An American teen living abroad discovers the truth about himself and his family in this thrilling novel from "one of the best dialogue hounds in the business" (New York Times Book Review).
In the wake of a baffling tragedy, 13-year-old Graham moves with his family to Beirut, Lebanon, a city on the edge of the sea and cataclysmic violence. Inquisitive and restless by nature, Graham suspects his State Department father is a CIA operative, and that their family’s fragile domesticity is merely a front for American efforts along the nearby Israeli border. Over the course of one year, 1972, Graham’s life will utterly change. Two men are murdered, his parent’s marriage disintegrates, and Graham, along with his two ex-pat friends, run afoul of forces they cannot understand.
The City on the Edge is elegiac, atmospheric, and utterly authentic. It’s the story of innocents caught within the American net of espionage, of the Lebanese transformed by such interference, of the children who ran dangerously beside the churning wheel of history. One part Stephen King’s “The Body” and another John le Carre’s A Perfect Spy, it’s a transformative crime story told with heart and genuine experience.
About the Author
David Swinson grew up in Washington, DC, Beirut, Mexico City and Stockholm, the son of a foreign service officer. He is a retired police detective from the Metropolitan Police Department in Washington, DC, having been assigned to Major Crimes. Swinson is the author of The Second Girl, Crime Song and Trigger. He lives with his wife and daughter in Northern Virginia.
“This stand-alone follow-up to Swinson's Frank Marr mysteries—most recently Trigger (2019)—unfolds with cool understatement and entertaining period details (prepare for an onslaught of Jethro Tull) and builds to a satisfying climax.”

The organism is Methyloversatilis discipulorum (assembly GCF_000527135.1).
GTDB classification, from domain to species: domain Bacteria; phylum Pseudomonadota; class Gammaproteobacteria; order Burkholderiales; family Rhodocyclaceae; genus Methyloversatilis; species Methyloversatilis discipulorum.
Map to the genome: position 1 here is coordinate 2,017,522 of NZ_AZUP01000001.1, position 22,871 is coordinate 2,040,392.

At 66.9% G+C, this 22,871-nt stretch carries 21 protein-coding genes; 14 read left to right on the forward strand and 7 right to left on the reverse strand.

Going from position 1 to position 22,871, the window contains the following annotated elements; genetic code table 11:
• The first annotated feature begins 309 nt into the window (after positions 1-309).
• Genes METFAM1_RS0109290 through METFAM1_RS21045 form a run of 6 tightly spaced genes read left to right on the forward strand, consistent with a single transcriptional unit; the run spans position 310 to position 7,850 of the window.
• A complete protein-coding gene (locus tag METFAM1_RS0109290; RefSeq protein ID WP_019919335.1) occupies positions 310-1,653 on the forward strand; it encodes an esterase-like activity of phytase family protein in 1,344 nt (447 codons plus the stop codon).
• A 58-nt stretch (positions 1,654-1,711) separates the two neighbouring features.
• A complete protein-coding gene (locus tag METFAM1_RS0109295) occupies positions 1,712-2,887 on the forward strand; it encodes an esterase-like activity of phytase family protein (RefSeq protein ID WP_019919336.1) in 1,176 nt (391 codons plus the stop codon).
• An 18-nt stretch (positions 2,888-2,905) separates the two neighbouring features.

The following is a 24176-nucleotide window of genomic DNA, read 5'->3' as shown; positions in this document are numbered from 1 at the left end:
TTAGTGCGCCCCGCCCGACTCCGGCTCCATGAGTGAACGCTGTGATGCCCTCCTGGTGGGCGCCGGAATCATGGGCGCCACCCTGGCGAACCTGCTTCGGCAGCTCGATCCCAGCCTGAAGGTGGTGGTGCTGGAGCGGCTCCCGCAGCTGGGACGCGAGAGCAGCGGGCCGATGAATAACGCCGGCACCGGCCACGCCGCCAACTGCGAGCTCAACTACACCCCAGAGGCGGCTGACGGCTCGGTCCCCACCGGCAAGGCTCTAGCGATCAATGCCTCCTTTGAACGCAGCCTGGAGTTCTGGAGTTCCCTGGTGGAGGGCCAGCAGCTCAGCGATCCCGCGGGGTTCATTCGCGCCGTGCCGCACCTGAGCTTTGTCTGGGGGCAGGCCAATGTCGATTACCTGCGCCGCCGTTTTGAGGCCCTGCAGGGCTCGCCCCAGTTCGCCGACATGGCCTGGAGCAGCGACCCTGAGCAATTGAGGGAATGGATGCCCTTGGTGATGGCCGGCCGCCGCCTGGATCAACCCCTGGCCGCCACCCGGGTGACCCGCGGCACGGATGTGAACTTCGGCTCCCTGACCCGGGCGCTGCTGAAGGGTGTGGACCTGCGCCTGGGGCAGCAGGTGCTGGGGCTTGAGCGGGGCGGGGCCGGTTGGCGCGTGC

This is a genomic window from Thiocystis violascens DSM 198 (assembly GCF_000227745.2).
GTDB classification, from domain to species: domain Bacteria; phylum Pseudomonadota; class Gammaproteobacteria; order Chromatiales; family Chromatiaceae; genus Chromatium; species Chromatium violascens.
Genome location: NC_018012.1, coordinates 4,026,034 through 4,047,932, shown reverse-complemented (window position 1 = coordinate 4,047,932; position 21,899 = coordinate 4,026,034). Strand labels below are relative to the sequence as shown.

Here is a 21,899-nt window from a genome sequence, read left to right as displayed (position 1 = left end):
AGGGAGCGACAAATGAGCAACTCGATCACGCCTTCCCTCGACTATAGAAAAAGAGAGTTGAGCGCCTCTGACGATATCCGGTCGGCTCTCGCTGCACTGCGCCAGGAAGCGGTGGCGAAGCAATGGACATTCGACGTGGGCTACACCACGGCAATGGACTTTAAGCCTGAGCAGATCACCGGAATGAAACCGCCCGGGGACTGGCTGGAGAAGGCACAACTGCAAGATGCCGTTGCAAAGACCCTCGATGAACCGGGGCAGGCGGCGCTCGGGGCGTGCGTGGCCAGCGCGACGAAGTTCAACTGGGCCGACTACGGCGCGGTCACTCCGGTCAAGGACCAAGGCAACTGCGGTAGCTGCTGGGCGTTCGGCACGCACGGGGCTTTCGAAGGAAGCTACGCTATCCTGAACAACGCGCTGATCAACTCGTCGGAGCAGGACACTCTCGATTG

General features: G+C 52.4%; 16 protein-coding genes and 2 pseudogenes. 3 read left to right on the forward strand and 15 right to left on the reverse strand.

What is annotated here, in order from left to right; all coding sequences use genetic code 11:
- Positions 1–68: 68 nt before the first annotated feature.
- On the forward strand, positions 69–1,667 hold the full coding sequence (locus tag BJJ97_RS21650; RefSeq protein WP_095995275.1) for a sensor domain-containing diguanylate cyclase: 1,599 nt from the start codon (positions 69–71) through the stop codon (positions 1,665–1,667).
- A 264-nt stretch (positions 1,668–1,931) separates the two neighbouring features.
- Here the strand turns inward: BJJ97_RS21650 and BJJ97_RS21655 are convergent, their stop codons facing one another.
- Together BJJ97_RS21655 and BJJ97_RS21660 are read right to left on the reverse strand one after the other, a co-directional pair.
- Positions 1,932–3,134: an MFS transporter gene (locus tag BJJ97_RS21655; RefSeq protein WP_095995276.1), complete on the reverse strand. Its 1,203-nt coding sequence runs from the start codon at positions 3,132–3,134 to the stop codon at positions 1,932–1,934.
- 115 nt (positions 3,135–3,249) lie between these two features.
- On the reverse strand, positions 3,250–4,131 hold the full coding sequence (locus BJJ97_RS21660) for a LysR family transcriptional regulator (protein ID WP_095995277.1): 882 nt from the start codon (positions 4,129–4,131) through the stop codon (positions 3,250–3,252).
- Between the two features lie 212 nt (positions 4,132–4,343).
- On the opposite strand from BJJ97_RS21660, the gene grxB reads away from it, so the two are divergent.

“Swinson offers the reader a deeply felt coming-of-age novel set against a background of powerful authenticity. This is not to be missed.”
PRAISE FOR DAVID SWINSON AND FRANK MARR:
"Swinson is one of the best dialogue hounds in the business."
"Streetwise."—The New York Times Book Review
"With ripped-from-the-headlines intensity....Swinson sustains the velocity of the drama and ingeniously gets at the power dynamic of personal relationships with nuance and generosity toward broken people in his messy world of ambiguous boundaries."—The National Book Review
"Within the first couple of pages, David Swinson pulls off a masterly piece of characterization: he creates a damaged, damned protagonist who no sane person would want to get close to, and then he grabs you by the collar and hauls you into Frank Marr's mind so fast and so thoroughly that none of that matters. The writing throws sparks, and the ferocious plot peels back layer after layer of Frank's character as we--and he--find out how much of his humanity is still left."—Tana French, author of The Trespasser
"Frank Marr prowls Washington like a creature from a different age: hard-knuckled, hard-drinking, equal parts loyalty, craving, determination, and regret. But in Trigger, David Swinson's detailed, glittering, vicious DC is up-to-the-minute. Never one to bend a rule when he can smash it instead, Marr leads us straight back into the wreckage he left in The Second Girl and Crime Song. It's a thrill to watch him pick up the pieces."—Bill Beverly, Edgar Award-winning author of Dodgers
"Frankie Marr, the ex-cop turned PI with a skewed sense of justice, situational ethics and a drug habit he kicked by turning to alcohol, is back. The ex-cop turned author, David Swinson, takes us on another pulse-pounding, stripped-down excursion into the badlands of the nation's capital. An old friend and colleague teeters on the brink of catastrophe and Frankie answers the call; his street wits, reckless courage, and pit bull tenacity racing ahead of glorious and soulful collapse. I missed you, Frankie, and I'm very happy to see you again."—Joe Ide, author of IQ
"Chock full of pace and purpose, Trigger lays out hard-hustle D.C. in all its gritty shades of gray without ever once sneering at them. It's a brave novel, one with no easy outs, and an ending that feels both raw and true."—Ryan Gattis, author of Safe
"George Pelecanos fans will welcome Swinson's gritty third novel featuring PI Frank Marr. . . . Swinson, a former police officer, writes with authority and honesty, giving readers a timely, informed look at the mean streets from an insider's perspective."—Publishers Weekly
"Frank remains a fascinating, deeply flawed protagonist. . . . He remains a hard-boiled hero well worth our attention."—Booklist